A proposed balanced budget amendment failed in the House on Thursday when fewer than two-thirds of members voted to approve it, as nearly everyone in the Capitol expected.
But for the members who stepped to the microphones during hours of debate, it was nothing but a win.
For Republicans, it was a chance to be seen supporting fiscal austerity and condemning deficit spending, just months after passing a tax cut bill that the nonpartisan Congressional Budget Office said will add $1.9 trillion to the deficit.
“The reason we have a big deficit is not due to a lack of tax revenue; it’s due to the fact that Congress spends too much money,” said Rep. Jim Sensenbrenner of Wisconsin. “This proposed constitutional amendment will give us the discipline that we have not had.”
Sensenbrenner cited his young grandchild. Rep. Lamar Smith of Texas quoted Thomas Jefferson. Multiple members spoke about families balancing their checkbooks on kitchen tables, and businesses aligning their income and outflow.
“It’s not fair and it is not right when career politicians spend every single nickel they collect from you in taxes and borrow what they want to spend more,” railed Rep. Bruce Poliquin of Maine. “Every big spending bill in this town is loaded with pork.”
Republicans did not talk about where the cuts would come were an amendment to be approved: Social Security, Medicare and Medicaid.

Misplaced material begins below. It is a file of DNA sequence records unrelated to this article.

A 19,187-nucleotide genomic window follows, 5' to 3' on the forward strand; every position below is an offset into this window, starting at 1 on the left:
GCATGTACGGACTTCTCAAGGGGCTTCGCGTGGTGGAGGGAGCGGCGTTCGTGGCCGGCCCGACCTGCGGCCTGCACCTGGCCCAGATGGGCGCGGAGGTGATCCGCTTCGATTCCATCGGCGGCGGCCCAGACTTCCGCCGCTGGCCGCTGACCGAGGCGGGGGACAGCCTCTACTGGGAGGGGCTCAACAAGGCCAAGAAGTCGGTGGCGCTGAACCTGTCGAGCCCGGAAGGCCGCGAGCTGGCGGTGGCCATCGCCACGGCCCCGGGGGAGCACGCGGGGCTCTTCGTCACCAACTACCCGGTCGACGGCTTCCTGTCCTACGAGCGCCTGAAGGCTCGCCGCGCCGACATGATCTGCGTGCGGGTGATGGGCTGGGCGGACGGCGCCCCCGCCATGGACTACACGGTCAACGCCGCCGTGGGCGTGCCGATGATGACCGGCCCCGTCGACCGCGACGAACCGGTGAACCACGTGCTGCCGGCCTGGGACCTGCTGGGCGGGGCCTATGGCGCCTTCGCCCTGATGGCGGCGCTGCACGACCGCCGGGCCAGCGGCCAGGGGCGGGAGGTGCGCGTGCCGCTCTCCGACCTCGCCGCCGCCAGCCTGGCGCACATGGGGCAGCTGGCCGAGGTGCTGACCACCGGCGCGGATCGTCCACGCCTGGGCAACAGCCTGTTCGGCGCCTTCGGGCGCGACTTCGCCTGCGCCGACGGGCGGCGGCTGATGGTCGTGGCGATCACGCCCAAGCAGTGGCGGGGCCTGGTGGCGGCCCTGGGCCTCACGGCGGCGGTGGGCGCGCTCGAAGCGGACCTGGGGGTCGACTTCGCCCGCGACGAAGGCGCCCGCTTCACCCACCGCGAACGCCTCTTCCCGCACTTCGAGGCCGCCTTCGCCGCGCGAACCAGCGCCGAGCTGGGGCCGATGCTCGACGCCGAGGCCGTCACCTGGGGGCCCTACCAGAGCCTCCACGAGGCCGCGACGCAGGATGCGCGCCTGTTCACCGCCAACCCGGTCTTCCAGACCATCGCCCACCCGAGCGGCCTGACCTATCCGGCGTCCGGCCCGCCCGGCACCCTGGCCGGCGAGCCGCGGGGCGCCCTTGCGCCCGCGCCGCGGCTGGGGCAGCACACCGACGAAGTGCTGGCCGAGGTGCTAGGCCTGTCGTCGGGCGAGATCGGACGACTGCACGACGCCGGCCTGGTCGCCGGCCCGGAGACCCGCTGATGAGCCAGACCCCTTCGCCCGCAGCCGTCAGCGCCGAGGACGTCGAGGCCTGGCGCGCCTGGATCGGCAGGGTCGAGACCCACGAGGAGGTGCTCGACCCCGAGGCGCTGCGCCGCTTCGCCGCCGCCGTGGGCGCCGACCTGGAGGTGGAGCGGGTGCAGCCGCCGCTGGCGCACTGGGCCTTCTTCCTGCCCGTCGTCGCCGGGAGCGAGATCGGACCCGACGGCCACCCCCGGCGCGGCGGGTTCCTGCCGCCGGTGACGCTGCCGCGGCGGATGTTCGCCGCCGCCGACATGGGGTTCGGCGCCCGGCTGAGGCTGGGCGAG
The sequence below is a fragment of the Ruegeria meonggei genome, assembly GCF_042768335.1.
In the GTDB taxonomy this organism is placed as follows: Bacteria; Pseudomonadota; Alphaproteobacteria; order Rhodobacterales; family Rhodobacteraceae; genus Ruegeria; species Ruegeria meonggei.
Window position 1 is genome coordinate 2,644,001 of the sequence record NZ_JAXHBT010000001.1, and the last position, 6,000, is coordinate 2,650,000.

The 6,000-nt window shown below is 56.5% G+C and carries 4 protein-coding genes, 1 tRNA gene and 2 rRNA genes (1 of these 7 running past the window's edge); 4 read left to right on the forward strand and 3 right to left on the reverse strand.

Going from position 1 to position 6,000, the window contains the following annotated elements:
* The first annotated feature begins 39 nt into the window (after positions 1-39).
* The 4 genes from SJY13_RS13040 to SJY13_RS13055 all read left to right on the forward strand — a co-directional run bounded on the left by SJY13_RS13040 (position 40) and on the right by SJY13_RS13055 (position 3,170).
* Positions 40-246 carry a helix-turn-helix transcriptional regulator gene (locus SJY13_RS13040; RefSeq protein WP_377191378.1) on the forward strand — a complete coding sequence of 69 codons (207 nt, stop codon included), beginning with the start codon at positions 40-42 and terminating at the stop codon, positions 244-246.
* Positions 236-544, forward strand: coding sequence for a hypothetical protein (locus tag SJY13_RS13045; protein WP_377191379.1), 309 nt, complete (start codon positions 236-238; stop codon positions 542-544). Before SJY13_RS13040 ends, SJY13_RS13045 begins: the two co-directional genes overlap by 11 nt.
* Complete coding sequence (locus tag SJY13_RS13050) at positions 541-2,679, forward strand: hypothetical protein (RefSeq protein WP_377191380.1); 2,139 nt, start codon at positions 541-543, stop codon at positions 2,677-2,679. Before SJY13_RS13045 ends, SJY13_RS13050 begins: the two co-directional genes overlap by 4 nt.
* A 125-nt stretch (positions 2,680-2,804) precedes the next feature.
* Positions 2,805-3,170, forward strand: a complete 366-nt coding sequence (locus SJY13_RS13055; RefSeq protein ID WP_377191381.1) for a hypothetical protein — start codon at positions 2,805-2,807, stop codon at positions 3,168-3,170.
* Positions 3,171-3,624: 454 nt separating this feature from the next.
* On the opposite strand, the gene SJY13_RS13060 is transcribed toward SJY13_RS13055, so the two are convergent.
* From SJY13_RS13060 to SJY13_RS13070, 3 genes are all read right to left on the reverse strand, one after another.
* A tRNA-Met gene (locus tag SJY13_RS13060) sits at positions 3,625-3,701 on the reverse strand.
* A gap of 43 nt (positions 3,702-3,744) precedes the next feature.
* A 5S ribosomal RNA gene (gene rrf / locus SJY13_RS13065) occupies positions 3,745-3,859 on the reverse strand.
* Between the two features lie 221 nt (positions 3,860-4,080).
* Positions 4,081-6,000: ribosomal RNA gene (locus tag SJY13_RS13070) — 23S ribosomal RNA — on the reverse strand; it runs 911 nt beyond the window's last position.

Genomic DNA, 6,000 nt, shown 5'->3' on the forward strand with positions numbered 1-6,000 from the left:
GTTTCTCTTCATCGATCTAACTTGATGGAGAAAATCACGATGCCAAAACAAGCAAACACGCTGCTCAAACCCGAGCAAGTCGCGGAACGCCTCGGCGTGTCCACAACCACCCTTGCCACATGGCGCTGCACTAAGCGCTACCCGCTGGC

Democrats talked of little else, and cast the amendment vote as rank hypocrisy after the passage of the tax cuts.
“Let’s call this balanced budget amendment what it is: A stunt to give Republicans political cover,” said Rep. John Yarmuth of Kentucky. “Surely it’s intended to save Republicans’ rear ends.”
Rep. John Delaney of Maryland called it the measure “a doomsday machine.
“I’m from Brooklyn,” said Rep. Hakeem Jeffries. “I know a hustle when I see one.”
Democrats regaled Republicans with quotes from within their own ranks, such as a tweet by Rep. Thomas Massie of Kentucky:
“Audacity (n): voting on a Constitutional balanced budget amendment only 4 legislative days after ramming through massive deficit spending, because you believe this stunt will convince constituents that you care about balancing the budget.”
The balanced budget amendment has been sought like the Holy Grail by fiscal conservatives for generations; as Smith noted, Thomas Jefferson complained about debt. More recently, Ronald Reagan demanded one and Newt Gingrich added it to his “Contract with America” a dozen years later. (Reagan was quoted from the floor Thursday; Gingrich was not.)
But opponents, including a raft of economists, have fought against an amendment not only because of the cuts it would require but because it would be inflexible in times of war or national crisis.
For decades, efforts to pass the amendment have been thwarted by the need to reach the two-thirds threshold demanded for a change in the Constitution. So it was Thursday, when the vote was 233 to 184.
Only six Republicans voted against it and only seven Democrats voted for it — precisely as members predicted.
But each side got something it wanted: a chance to criticize the other.